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LS 170 Crime and Criminal Justice-- Study questions 3

LS 170 Crime and Criminal Justice-- Study questions 3 -...

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Legal Studies 170- Crime and Criminal Justice Summer 2008 Prof. Richard Perry Stephen Galoob- GSI Crime and Criminal Justice Fall 2008 Professor Perry GSI- Stephen Galoob Study Questions III Jonathan Simon, Governing Through Crime, Introduction and Chapter 1 •What does Simon mean by the claim that “the American elite are governing through crime”? [4] What corollaries to this thesis does he address? How is governing through crime distinct from “governing crime”? •Simon claims that this book serves both descriptive and normative tasks. What is Simon’s descriptive task? What is his normative task? How does Simon’s project compare/contrast with Durkheim’s? With Lombroso’s? •Simon claims that his approach to thinking about crime “should win assent from both Left and Right.” [10-11] Is this contention correct? Why might a rightist or leftist support Simon’s diagnosis and recommendations? What might be opposed by a rightist or leftist? •How does the paradigm of governing through crime differ from the traditional democratic/liberal framework? How does the experience of governing through crime in the contemporary U.S. differ from apparently similar approaches in other countries or other historical contexts? •What does Simon mean when he says that the U.S. Supreme Court “has it just right” in upholding the drug testing regime at issue in Pottawatomie County v. Earl ? [17] •What assumptions about crime does Simon think should be avoided? Does Simon do a good job of avoiding these assumptions? •How does Simon’s theory about the relationship between crime and the post-New Deal political order differ from the theories of Scheingold, Beckett, and Garland? What explains the success of governing through crime, rather than alternative sites for “governance”? Why was governing through crime acceptable to conservatives? To liberals? Why did the “due process revolution” not interfere with the strategy of governing through crime? Samaha, Criminal Law NOTE : You may also find it helpful to answer the “review questions” at the end of each chapter. Chapter 3- The General Principles of Criminal Liability: The Requirement of Action •What is the actus reus requirement? What purposes are served by the actus reus requirement? Why does it seem “absurd” to punish a person who has only the intent to kill? [3] Why, in most cases, must the actus reus be voluntary?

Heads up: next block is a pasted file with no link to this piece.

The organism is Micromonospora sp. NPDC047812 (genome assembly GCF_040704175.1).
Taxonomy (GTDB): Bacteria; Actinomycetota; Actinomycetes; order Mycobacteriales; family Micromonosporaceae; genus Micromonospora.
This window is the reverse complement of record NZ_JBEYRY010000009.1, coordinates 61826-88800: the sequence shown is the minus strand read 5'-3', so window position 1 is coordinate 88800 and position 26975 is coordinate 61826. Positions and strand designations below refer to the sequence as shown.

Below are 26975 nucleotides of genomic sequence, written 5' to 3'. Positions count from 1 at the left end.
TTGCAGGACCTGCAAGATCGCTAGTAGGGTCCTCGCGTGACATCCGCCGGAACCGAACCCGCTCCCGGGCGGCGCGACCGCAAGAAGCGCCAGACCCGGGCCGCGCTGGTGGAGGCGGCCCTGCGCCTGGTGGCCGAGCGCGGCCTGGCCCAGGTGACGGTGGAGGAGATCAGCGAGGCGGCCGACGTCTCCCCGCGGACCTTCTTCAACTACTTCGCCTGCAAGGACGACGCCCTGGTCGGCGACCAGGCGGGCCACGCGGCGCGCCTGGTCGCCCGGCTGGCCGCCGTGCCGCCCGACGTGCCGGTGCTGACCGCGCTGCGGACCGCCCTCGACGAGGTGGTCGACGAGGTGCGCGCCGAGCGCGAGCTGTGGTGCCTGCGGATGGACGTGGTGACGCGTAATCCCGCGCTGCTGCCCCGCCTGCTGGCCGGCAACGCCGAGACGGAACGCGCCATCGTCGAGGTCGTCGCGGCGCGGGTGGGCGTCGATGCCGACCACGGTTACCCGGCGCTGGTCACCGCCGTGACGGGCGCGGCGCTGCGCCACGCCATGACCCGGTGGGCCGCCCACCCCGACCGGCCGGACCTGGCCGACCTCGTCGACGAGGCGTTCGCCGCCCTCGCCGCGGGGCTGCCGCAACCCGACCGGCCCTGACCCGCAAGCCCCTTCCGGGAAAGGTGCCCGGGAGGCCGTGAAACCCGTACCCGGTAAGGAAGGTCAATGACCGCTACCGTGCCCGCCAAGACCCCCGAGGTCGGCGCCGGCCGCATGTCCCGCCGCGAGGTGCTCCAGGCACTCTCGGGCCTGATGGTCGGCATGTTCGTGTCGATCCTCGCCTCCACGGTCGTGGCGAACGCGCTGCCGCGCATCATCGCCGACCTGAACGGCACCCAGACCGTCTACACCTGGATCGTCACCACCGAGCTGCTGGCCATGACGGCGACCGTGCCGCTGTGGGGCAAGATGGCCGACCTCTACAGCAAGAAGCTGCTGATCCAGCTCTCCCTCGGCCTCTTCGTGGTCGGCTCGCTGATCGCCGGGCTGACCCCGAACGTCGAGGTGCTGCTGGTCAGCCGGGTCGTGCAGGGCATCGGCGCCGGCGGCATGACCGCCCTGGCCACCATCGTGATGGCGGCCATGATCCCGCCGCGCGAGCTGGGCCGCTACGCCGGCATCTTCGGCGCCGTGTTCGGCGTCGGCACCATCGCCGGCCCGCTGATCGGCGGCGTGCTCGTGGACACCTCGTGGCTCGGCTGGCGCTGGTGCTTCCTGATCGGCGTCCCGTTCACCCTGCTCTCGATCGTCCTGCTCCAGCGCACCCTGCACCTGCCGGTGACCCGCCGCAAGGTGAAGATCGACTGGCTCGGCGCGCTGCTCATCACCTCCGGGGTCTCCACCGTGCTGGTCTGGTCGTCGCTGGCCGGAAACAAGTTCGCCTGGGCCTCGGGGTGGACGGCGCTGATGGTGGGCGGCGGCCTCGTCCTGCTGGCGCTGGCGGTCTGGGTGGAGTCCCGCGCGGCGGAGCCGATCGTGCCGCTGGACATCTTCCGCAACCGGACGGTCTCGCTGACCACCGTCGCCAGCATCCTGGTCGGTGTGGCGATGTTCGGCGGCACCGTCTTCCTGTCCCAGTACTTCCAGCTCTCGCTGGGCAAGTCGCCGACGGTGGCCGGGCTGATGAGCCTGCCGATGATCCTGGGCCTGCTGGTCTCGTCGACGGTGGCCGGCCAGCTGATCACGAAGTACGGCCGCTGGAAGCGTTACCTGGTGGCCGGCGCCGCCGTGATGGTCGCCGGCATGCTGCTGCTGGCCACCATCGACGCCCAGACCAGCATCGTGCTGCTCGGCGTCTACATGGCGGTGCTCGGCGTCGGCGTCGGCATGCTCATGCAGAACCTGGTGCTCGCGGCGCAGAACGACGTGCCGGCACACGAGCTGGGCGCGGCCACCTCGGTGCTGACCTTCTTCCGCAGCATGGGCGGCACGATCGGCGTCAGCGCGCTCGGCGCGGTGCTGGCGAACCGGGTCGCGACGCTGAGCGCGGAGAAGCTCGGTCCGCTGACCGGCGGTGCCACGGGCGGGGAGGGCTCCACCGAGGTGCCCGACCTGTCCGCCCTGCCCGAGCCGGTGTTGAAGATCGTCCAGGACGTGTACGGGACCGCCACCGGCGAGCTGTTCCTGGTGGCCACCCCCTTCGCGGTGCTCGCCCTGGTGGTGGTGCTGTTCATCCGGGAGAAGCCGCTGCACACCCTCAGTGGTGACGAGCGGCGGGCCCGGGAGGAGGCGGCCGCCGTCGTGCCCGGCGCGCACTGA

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  • Summer '08
  • perry
  • criminal law, actus reus requirement, Stephen Galoob- GSI, Perry Stephen Galoob, Prof. Richard Perry, Studies 170- Crime

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